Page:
Cultural Management: 

Hemlocks that show resistance include Japanese hemlock (Tsuga diversifolia), mountain hemlock (Tsuga mertensiana), and western hemlock (Tsuga heterophylla). This insect is more active in cold weather. Avoid nitrogen fertilizer for infested trees, as the added nitrogen may help the adelgids.

Natural Enemies & Biological Control: 

Because there are currently no known parasites of adelgids, the biological control of hemlock woolly adelgid has focussed on national and international searches for predators and pathogens that may reduce HWA populations. Historically, three beetle predators (Sasajiscymnus tsugae, Laricobius nigrinus, and Scymnus sinuanodulus) have been released widely in the eastern United States for the biological control of the invasive hemlock woolly adelgid. Additional predators from China, Japan, and western North America continue to be researched.

Two species of silver flies from the Pacific Northwest may be potential biological control agents of hemlock woolly adelgid in the eastern United States (Leucotaraxis (formerly Leucopis) argenticollis and L. piniperda). Both species are predators of hemlock woolly adelgids that are native to the western United States and it is hoped that they could help reduce the introduced population of HWA in the eastern US.

Additional biological control agents of hemlock woolly adelgid includes but is not limited to: Laricobius osakensis.

Chemical Management: 

Abamectin (NL)

Acephate (NL)

Acetamiprid (L)

Azadirachtin (NL)

Bifenthrin (NL)

Chlorpyrifos (N)

Chromobacterium subtsugae (NL)

Clothianidin (NL)

Cyantraniliprole (NL)

Dinotefuran (NL)

Flonicamid+cyclaniliprole (N)

Horticultural oil (L)

Imidacloprid (L)

Insecticidal soap (NL)

Pyrethrins+sulfur (NL)

Tau-fluvalinate (NL)


Horticultural oils applied in the fall and spring, when temperatures and weather conditions allow, have been useful in managing this insect. 

Active ingredients that may be applied systemically include: abamectin (injection), acephate (injection), acetamiprid (injection), clothianidin (soil drench), cyantraniliprole (soil drench, soil injection), dinotefuran (soil drench), and imidacloprid (soil drench).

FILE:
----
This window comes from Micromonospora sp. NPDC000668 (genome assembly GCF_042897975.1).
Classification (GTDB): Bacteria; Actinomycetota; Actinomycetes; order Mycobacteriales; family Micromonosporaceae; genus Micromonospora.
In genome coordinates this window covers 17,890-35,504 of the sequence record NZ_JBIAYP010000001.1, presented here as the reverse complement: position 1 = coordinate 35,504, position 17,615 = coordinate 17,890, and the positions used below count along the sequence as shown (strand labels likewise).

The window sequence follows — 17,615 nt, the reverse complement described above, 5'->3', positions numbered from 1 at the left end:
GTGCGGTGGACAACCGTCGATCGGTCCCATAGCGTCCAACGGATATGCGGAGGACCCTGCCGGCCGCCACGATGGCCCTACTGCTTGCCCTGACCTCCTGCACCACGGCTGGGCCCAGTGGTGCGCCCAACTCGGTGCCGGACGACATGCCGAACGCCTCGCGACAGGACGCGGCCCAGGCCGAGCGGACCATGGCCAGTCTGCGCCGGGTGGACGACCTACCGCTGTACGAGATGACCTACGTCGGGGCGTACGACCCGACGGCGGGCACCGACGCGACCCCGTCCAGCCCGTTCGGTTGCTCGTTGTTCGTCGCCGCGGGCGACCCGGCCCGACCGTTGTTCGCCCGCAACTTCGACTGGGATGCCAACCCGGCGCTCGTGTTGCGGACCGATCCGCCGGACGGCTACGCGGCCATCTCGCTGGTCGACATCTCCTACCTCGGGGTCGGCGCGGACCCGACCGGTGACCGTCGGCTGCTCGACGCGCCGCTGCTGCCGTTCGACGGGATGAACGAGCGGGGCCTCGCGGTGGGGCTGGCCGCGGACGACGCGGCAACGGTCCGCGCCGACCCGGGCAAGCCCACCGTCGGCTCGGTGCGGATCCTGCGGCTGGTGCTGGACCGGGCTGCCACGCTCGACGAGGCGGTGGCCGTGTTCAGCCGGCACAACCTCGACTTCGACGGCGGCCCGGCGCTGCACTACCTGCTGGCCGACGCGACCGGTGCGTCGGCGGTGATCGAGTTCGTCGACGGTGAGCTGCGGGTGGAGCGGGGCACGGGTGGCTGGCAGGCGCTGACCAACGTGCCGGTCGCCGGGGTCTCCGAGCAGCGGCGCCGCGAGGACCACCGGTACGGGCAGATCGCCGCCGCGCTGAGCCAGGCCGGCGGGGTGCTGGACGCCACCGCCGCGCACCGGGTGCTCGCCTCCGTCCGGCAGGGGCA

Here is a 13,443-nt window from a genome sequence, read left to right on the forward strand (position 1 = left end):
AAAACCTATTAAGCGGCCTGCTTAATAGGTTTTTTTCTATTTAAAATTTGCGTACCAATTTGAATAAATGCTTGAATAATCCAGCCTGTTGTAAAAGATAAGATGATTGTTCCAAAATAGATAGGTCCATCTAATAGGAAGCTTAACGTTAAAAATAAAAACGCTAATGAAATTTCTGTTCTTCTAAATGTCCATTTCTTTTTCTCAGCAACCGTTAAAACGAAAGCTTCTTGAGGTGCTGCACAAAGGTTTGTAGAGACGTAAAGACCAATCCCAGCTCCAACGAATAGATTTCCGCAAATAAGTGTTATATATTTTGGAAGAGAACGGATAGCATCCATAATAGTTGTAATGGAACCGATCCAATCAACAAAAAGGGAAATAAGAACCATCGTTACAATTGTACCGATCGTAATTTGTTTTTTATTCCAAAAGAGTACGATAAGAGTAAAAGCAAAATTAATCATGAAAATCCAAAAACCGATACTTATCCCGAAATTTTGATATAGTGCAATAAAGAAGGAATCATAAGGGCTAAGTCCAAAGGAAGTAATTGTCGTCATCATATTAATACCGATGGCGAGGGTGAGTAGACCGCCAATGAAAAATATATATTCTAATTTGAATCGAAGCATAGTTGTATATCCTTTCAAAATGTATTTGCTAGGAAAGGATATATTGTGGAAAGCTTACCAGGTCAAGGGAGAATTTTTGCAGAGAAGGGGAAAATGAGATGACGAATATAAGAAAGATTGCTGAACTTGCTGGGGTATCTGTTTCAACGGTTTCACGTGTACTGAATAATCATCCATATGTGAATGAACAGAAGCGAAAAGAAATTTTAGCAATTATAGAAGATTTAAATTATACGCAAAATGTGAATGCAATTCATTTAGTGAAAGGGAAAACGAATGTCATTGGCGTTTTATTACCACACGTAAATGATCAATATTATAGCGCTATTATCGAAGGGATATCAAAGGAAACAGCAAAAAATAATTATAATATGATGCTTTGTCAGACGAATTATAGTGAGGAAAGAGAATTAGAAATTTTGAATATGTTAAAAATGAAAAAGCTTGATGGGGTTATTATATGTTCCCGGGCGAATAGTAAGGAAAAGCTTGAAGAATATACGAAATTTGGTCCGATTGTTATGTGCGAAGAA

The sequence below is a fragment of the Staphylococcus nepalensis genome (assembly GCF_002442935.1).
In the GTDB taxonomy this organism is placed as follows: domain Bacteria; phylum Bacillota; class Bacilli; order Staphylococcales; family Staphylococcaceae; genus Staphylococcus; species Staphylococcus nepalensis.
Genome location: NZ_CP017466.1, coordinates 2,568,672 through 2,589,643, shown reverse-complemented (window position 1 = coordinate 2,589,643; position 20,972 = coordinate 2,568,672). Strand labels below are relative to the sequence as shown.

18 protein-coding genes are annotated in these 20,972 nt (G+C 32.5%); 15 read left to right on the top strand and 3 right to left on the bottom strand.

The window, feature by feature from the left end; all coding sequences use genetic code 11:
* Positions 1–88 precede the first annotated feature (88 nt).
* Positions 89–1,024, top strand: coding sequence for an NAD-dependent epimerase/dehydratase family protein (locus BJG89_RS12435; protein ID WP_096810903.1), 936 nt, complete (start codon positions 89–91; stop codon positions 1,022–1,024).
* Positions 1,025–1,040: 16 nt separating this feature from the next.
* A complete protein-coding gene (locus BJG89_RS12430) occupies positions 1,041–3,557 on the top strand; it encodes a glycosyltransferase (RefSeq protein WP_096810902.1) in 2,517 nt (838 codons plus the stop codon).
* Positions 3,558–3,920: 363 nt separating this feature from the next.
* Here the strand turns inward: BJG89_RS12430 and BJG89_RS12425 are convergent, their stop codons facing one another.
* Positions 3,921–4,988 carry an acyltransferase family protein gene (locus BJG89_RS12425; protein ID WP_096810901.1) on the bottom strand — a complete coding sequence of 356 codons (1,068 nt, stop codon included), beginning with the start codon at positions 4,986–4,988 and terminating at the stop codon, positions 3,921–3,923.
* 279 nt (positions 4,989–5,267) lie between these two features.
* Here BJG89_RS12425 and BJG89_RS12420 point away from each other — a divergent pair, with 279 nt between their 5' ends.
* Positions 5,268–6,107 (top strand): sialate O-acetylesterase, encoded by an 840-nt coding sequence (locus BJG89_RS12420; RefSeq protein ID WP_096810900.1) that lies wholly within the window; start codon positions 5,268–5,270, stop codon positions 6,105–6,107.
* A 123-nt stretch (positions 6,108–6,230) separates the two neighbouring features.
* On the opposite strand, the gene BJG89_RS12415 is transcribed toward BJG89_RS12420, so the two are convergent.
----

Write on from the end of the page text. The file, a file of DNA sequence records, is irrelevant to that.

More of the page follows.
Make insecticide applications after bloom to protect pollinators. Applications at times of the day and temperatures when pollinators are less likely to be active can also reduce the risk of impacting their populations.

Note: Beginning July 1, 2022, neonicotinoid insecticides are classified as state restricted use for use on tree and shrub insect pests in Massachusetts. For more information, visit the MA Department of Agricultural Resources Pesticide Program.

Read and follow all label instructions for safety and proper use. If this guide contradicts language on the label, follow the most up-to-date instructions on the product label. Always confirm that the site you wish to treat and the pest you wish to manage are on the label before using any pesticide. Read the full disclaimer. Active ingredients labeled "L" indicate some products containing the active ingredient are labeled for landscape uses on trees or shrubs. Active ingredients labeled "N" indicate some products containing the active ingredient are labeled for use in nurseries. Always confirm allowable uses on product labels. This active ingredient list is based on what was registered for use in Massachusetts at the time of publication. This information changes rapidly and may not be up to date. If you are viewing this information from another state, check with your local Extension Service and State Pesticide Program for local uses and regulations. Active ingredient lists were last updated: January 2024. To check current product registrations in Massachusetts, please visit: .